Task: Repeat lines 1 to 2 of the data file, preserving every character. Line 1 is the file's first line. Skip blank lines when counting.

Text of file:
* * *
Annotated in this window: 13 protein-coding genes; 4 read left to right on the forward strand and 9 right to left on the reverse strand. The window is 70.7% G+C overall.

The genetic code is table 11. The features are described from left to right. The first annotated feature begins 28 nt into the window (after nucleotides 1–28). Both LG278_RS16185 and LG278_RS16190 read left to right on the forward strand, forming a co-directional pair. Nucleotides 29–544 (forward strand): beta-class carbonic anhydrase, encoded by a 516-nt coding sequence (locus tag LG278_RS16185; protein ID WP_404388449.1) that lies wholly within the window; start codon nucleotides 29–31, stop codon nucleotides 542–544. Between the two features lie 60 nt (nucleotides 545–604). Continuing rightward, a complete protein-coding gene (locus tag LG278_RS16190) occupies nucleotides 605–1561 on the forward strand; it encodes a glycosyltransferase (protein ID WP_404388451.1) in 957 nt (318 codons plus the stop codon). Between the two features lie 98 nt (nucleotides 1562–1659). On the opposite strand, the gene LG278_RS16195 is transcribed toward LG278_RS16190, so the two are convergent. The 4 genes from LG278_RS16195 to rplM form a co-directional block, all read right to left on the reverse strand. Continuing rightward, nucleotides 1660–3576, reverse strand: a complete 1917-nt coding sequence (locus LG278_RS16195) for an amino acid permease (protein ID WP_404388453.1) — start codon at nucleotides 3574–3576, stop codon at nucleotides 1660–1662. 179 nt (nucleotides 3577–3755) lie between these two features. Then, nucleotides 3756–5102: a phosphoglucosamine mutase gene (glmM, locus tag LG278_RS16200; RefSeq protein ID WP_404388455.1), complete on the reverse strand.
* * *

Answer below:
Annotated in this window: 13 protein-coding genes; 4 read left to right on the forward strand and 9 right to left on the reverse strand. The window is 70.7% G+C overall.

The genetic code is table 11. The features are described from left to right. The first annotated feature begins 28 nt into the window (after nucleotides 1–28). Both LG278_RS16185 and LG278_RS16190 read left to right on the forward strand, forming a co-directional pair. Nucleotides 29–544 (forward strand): beta-class carbonic anhydrase, encoded by a 516-nt coding sequence (locus tag LG278_RS16185; protein ID WP_404388449.1) that lies wholly within the window; start codon nucleotides 29–31, stop codon nucleotides 542–544. Between the two features lie 60 nt (nucleotides 545–604). Continuing rightward, a complete protein-coding gene (locus tag LG278_RS16190) occupies nucleotides 605–1561 on the forward strand; it encodes a glycosyltransferase (protein ID WP_404388451.1) in 957 nt (318 codons plus the stop codon). Between the two features lie 98 nt (nucleotides 1562–1659). On the opposite strand, the gene LG278_RS16195 is transcribed toward LG278_RS16190, so the two are convergent. The 4 genes from LG278_RS16195 to rplM form a co-directional block, all read right to left on the reverse strand. Continuing rightward, nucleotides 1660–3576, reverse strand: a complete 1917-nt coding sequence (locus LG278_RS16195) for an amino acid permease (protein ID WP_404388453.1) — start codon at nucleotides 3574–3576, stop codon at nucleotides 1660–1662. 179 nt (nucleotides 3577–3755) lie between these two features. Then, nucleotides 3756–5102: a phosphoglucosamine mutase gene (glmM, locus tag LG278_RS16200; RefSeq protein ID WP_404388455.1), complete on the reverse strand.